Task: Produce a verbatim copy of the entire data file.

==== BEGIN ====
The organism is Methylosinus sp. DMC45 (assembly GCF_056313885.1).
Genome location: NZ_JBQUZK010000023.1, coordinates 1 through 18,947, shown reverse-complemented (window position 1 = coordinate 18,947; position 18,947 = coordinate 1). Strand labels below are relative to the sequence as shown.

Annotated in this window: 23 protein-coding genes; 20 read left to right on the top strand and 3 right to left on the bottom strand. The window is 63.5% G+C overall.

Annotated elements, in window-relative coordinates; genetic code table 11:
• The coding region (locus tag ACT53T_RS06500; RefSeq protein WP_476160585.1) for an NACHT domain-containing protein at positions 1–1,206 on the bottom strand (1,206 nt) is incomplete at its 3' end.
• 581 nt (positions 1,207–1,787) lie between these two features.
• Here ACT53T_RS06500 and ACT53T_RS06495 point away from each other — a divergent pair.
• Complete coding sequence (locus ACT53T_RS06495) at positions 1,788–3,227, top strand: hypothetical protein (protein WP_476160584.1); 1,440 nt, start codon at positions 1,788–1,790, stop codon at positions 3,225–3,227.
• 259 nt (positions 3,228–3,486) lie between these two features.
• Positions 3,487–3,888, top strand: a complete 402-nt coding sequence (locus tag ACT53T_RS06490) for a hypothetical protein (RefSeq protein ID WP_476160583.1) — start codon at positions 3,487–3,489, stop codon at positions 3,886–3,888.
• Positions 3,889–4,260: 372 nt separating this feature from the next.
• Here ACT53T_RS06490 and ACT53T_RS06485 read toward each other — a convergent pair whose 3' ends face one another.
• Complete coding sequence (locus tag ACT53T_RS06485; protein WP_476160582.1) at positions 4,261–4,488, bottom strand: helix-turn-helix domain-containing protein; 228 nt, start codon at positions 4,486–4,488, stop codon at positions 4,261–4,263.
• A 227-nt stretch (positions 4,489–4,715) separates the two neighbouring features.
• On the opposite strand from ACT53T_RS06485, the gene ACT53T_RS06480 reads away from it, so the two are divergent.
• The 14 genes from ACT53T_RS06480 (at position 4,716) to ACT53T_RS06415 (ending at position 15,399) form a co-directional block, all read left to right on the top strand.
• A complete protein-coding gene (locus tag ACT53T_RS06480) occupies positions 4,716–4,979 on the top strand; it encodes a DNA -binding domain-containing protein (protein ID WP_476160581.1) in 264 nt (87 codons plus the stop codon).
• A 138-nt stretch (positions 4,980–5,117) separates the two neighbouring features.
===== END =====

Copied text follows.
The organism is Methylosinus sp. DMC45 (assembly GCF_056313885.1).
Genome location: NZ_JBQUZK010000023.1, coordinates 1 through 18,947, shown reverse-complemented (window position 1 = coordinate 18,947; position 18,947 = coordinate 1). Strand labels below are relative to the sequence as shown.

Annotated in this window: 23 protein-coding genes; 20 read left to right on the top strand and 3 right to left on the bottom strand. The window is 63.5% G+C overall.

Annotated elements, in window-relative coordinates; genetic code table 11:
• The coding region (locus tag ACT53T_RS06500; RefSeq protein WP_476160585.1) for an NACHT domain-containing protein at positions 1–1,206 on the bottom strand (1,206 nt) is incomplete at its 3' end.
• 581 nt (positions 1,207–1,787) lie between these two features.
• Here ACT53T_RS06500 and ACT53T_RS06495 point away from each other — a divergent pair.
• Complete coding sequence (locus ACT53T_RS06495) at positions 1,788–3,227, top strand: hypothetical protein (protein WP_476160584.1); 1,440 nt, start codon at positions 1,788–1,790, stop codon at positions 3,225–3,227.
• 259 nt (positions 3,228–3,486) lie between these two features.
• Positions 3,487–3,888, top strand: a complete 402-nt coding sequence (locus tag ACT53T_RS06490) for a hypothetical protein (RefSeq protein ID WP_476160583.1) — start codon at positions 3,487–3,489, stop codon at positions 3,886–3,888.
• Positions 3,889–4,260: 372 nt separating this feature from the next.
• Here ACT53T_RS06490 and ACT53T_RS06485 read toward each other — a convergent pair whose 3' ends face one another.
• Complete coding sequence (locus tag ACT53T_RS06485; protein WP_476160582.1) at positions 4,261–4,488, bottom strand: helix-turn-helix domain-containing protein; 228 nt, start codon at positions 4,486–4,488, stop codon at positions 4,261–4,263.
• A 227-nt stretch (positions 4,489–4,715) separates the two neighbouring features.
• On the opposite strand from ACT53T_RS06485, the gene ACT53T_RS06480 reads away from it, so the two are divergent.
• The 14 genes from ACT53T_RS06480 (at position 4,716) to ACT53T_RS06415 (ending at position 15,399) form a co-directional block, all read left to right on the top strand.
• A complete protein-coding gene (locus tag ACT53T_RS06480) occupies positions 4,716–4,979 on the top strand; it encodes a DNA -binding domain-containing protein (protein ID WP_476160581.1) in 264 nt (87 codons plus the stop codon).
• A 138-nt stretch (positions 4,980–5,117) separates the two neighbouring features.